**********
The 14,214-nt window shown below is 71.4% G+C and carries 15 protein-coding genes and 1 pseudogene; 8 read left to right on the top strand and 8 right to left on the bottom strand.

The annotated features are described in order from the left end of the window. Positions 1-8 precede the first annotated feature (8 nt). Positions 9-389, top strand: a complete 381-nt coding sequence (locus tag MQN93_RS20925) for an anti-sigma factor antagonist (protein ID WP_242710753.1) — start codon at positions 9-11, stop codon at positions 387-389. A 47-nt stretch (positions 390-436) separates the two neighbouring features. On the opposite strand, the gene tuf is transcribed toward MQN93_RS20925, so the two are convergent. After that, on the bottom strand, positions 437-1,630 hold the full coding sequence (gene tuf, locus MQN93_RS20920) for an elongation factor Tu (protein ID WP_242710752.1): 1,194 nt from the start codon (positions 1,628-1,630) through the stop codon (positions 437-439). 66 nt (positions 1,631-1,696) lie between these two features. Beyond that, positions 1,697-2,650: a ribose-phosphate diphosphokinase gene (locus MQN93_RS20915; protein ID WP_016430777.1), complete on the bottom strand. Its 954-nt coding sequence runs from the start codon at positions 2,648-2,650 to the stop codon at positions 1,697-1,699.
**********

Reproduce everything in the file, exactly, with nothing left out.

The 14,214-nt window shown below is 71.4% G+C and carries 15 protein-coding genes and 1 pseudogene; 8 read left to right on the top strand and 8 right to left on the bottom strand.

The annotated features are described in order from the left end of the window. Positions 1-8 precede the first annotated feature (8 nt). Positions 9-389, top strand: a complete 381-nt coding sequence (locus tag MQN93_RS20925) for an anti-sigma factor antagonist (protein ID WP_242710753.1) — start codon at positions 9-11, stop codon at positions 387-389. A 47-nt stretch (positions 390-436) separates the two neighbouring features. On the opposite strand, the gene tuf is transcribed toward MQN93_RS20925, so the two are convergent. After that, on the bottom strand, positions 437-1,630 hold the full coding sequence (gene tuf, locus MQN93_RS20920) for an elongation factor Tu (protein ID WP_242710752.1): 1,194 nt from the start codon (positions 1,628-1,630) through the stop codon (positions 437-439). 66 nt (positions 1,631-1,696) lie between these two features. Beyond that, positions 1,697-2,650: a ribose-phosphate diphosphokinase gene (locus MQN93_RS20915; protein ID WP_016430777.1), complete on the bottom strand. Its 954-nt coding sequence runs from the start codon at positions 2,648-2,650 to the stop codon at positions 1,697-1,699.